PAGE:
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Beards – they grow on you

March 2, 2010

Indeed, the beard is gone, as I noted on my Facebook page with apologies to and a link to a video by B.B. King who had absolutely nothing to do with the beard.  I just love that old version of “The Thrill is Gone,” and somehow it seemed appropriate.  And while I’m mentioning things (re)appropriated, the title of this blog comes from a great t-shirt I saw, pictured here:

I’ve never had a beard for as long as I had this one – just over two months.  Sure I usually grow the “grading beard” during finals just for fun, but I had no idea about the entry I was making into beard culture.  At first it was the usual run of questions surrounding the connection between my beard and the ones appearing on various colleagues after winter break.  Then I had students asking if it was part of “Manuary” which I must admit I’d never heard of before, but there’s a secret side of me dying to know more about.  Next it was thought of as a playoff beard as I gather hockey fans at first started doing and has since spread to other sports.  I’m not a huge hockey fan, although I enjoyed the Olympics this year.  I saw it as the best of both worlds – for US Hockey, we got to beat the Canadians and go deeper into the competition and come out with a silver medal, beyond any expert’s predictions.  For Canadian Hockey, they got to lose one that didn’t count for much, regroup, and close out the Winter Olympics with the now-hackneyed phrase, a “win for the ages.”  Bravo to all, but know my beard had nothing to do with your efforts.  The baseball playoffs are long over, and I’m excited for the Minnesota Twins and their new stadium, but they didn’t figure into the equation.  Neither did Duke basketball, although I worship at their altar and various associated blogs regularly, and savored the stomping of Carolina in the Dean Dome.  I’ll be glued to the tv for the ACC and NCAA tournaments but will be sans muttonchops.

I discovered the beard to be a great conversation starter, or easy entry point for everyone from the woman I chat with at the local dry cleaners to my kids.  I recall reading once that the weather is the one topic safe for anyone to talk about and is the best fall-back in the face of silence in a conversation.  I’ll go ahead and add a bushy, unkempt beard to that list.  Everyone felt comfortable asking about it, although thankfully I did not have to endure what my wife did during the late weeks of pregnancy: the hands of strangers breaking the personal space, going through the fourth wall to touch the bulging belly.   It would feel strange to have strange hands strangely touching my midsection – I sense all pregnant women confront this issue at some point.  It would be hard to imagine people randomly tugging away at my whiskers, altough questions did approach personal levels: is it soft? is it itchy? how long do I plan on letting it go for?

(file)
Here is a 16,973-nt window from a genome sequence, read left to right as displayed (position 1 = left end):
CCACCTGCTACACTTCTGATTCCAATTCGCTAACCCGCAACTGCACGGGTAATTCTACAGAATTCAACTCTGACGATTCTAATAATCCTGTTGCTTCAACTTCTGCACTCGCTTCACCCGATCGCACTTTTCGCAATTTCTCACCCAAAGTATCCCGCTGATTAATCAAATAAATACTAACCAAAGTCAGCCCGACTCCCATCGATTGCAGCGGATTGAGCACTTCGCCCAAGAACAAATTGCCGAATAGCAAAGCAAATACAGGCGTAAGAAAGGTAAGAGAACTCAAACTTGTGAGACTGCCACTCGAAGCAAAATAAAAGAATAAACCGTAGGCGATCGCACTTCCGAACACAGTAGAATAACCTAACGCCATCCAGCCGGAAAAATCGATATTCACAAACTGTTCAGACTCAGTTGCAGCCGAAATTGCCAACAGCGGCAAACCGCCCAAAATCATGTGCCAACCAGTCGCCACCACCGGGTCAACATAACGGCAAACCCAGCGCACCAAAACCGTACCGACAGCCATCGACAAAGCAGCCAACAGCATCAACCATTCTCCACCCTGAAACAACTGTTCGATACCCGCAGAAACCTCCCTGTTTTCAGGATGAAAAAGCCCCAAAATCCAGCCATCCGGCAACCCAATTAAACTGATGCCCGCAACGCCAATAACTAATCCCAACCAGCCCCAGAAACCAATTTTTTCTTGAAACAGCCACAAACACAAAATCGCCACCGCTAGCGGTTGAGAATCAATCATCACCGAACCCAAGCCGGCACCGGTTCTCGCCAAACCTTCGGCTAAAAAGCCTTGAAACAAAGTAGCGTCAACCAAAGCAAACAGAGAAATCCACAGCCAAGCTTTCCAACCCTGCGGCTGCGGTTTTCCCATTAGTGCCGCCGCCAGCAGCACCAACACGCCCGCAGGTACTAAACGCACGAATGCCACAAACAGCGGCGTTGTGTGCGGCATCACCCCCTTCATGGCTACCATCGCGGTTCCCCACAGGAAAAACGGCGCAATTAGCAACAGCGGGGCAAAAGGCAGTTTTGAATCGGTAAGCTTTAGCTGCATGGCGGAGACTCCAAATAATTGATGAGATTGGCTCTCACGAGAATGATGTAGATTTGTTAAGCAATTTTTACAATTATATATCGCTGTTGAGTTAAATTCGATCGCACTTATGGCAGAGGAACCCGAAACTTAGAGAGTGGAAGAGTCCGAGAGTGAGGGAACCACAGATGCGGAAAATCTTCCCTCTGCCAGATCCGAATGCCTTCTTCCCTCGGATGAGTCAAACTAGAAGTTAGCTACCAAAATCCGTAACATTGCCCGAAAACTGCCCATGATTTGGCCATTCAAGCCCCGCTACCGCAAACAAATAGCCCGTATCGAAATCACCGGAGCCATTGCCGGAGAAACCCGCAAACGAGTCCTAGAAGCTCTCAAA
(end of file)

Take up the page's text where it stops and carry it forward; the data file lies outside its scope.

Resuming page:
Then the geeky English teacher side kicked in and I looked back at all of the mentions of beard in Hamlet.  He first asks Marcellus, Bernardo, and Horatio about his father, confirming it was him with the question, “His beard was grizzled–no?” (I,2).  His excitement about seeing the players, once he has seen through the false pretence of Rosencrantz and Guildenstern’s visit, has him asking, “O, my old friend! thy face is valenced since I saw thee last: comest thou to beard me in Denmark?” (II,2).  A lovely use of the word – I’ve never before, or since, thought of it as a verb.   Moments later, when Polonius interrupts the actor’s speech about Hecuba, Hamlet rebukes him with, “It shall to the barber’s, with your beard,” (II,2) turning it into an opportunity for a multi-layered insult.  Hamlet finished the scene with the “rogue and peasant slave” soliloquy, asking, “Am I a coward?  Who calls me villain? breaks my pate across?  Plucks off my beard, and blows it in my face? (II,2).  In a similar use later, equating a beard with the genuine sense of a person’s identity, Claudius says to Laertes, “Break not your sleeps for that: you must not think / That we are made of stuff so flat and dull / That we can let our beard be shook with danger / And think it pastime” (IV, 7).  So is the beard the true window to the soul?  What can be told about a person from their beard?  Mine was mostly the color of what little hair I still have but did feature some silvery streaks I would never have seen or known about without growing hair on my chin.   It literal and figurative ways it brought some things out about me I never would have known otherwise.  Oddest were the moments when I forgot about it until I caught a reflection in a mirror or reached up to pull on my chin while pondering a good question.  And now, in a flash (caught on video for later sharing) the beard was shaved off and I’m left smooth-skinned once again.  What will beard me next?  The grading pressures of the end of the semester?  More listening to the Grateful Dead and a kinship with Jerry Garcia I could feel during extended jams?  The bubble beards my boys wore in the tub tonight?

The ritual of growing a yearly beard is as close to me as the process of shaving each morning, and like I discussed with my students during our reading of Life of Pi and written about here, we are creatures of habit, defined by the repeated actions in our lives.  The predictability of our daily routines was part of a recent study I heard about on NPR where they spoke of an easy-to-create algorithm that could locate us 93% of the time.  Comforting thought to some, troubling to others.  We all have our rituals even though we might not fully understand their meanings.  But that’s a topic for the next blog post.  For now, it’s back to reading my current obsessions: Leslie Fieldler and Zadie Smith.  Two completely unconnected and unrelated writers, and only one of them had a beard.

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